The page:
4. Securities and Exchange Commission v. Jarkesy

The Securities and Exchange Commission suspected that George Jarkesy and his investment advisers committed fraud. So, the SEC commenced an enforcement action against them through its own in-house administrative law process and ultimately found that they had committed fraud. The agency issued a variety of sanctions.

Jarkesy, however, argued that, among other defects, the SEC’s in-house adjudicative process violated his Seventh Amendment right to a jury trial.

The U.S. Court of Appeals for the 5th Circuit agreed with Jarkesy. It also held that “Congress unconstitutionally delegated legislative power to the SEC by failing to give the SEC an intelligible principle by which to exercise [its] delegated power” and held that the “statutory removal restrictions” for administrative law judges at the SEC were unconstitutional.

Now, the Supreme Court will review these three holdings. Regardless of what the court decides, it will have major implications for the administrative state.

5. O’Connor-Ratcliff v. Garnier / Lindke v. Freed

Both cases broadly revolve around whether a public official’s use of social media can constitute state action sufficient to establish a constitutional violation, and if so, when.

Specifically, in both cases, a public official blocked individuals from their social media accounts. If they did so in their official capacities, it could be a First Amendment violation. If they did so in their private capacities, it would not be a violation.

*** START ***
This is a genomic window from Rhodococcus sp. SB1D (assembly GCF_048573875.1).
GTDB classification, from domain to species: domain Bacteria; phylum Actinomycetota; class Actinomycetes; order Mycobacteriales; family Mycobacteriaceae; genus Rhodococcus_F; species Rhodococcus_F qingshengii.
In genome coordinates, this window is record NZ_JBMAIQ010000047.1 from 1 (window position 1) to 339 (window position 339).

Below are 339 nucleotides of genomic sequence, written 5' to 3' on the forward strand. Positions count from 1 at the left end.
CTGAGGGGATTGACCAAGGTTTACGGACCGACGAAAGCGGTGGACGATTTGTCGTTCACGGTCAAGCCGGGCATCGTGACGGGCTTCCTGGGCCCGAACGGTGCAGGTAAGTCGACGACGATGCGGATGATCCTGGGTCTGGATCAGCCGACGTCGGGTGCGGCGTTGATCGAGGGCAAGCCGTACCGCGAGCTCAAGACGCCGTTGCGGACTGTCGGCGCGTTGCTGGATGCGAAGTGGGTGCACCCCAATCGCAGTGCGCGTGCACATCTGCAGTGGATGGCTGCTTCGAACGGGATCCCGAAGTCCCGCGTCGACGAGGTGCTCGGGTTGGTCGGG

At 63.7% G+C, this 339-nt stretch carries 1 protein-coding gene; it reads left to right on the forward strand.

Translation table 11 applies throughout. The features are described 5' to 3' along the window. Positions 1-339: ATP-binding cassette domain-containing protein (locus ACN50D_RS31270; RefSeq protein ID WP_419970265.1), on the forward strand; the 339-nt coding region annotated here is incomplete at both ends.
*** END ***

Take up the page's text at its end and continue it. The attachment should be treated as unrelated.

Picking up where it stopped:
In O’Connor-Ratcliff v. Garnier, two school board candidates in California’s Poway Unified School District—Michelle O’Connor-Ratcliff and T.J. Zane—created Facebook and Twitter profiles for their campaigns and posted about issues in the school district. Once they were elected and in office, they added their official titles to their social media pages and continued to post about news related to the school district.

Christopher and Kimberly Garnier are parents of children in the same school district where O’Connor-Ratcliff and Zane got elected to the board of trustees. The Garniers consistently posted comments criticizing the board on social media and did so on O’Connor-Ratcliff and Zane’s pages.

O’Connor-Ratcliff and Zane decided to block the Garniers from their social media pages. As a result, the Garniers sued the two school board members for violating their First Amendment rights.

In Lindke v. Freed, James Freed created a private Facebook profile; however, he became popular and reached Facebook’s threshold for the number of friends he could have, so he had to switch his profile to a public page.

In 2014, Freed became a city manager (a government official) and put his job on his page profile. Freed also posted about the COVID-19 pandemic on his page.

Since anyone could view Freed’s page, Kevin Lindke posted comments there that were critical of Freed’s posts. Freed then blocked Lindke for making those comments.

Lindke sued Freed for violating his First Amendment rights.

The Supreme Court’s decisions in these cases could have far-reaching implications for how public officials and citizens interact on social media.


These are only a few of the cases that the Supreme Court will hear this term.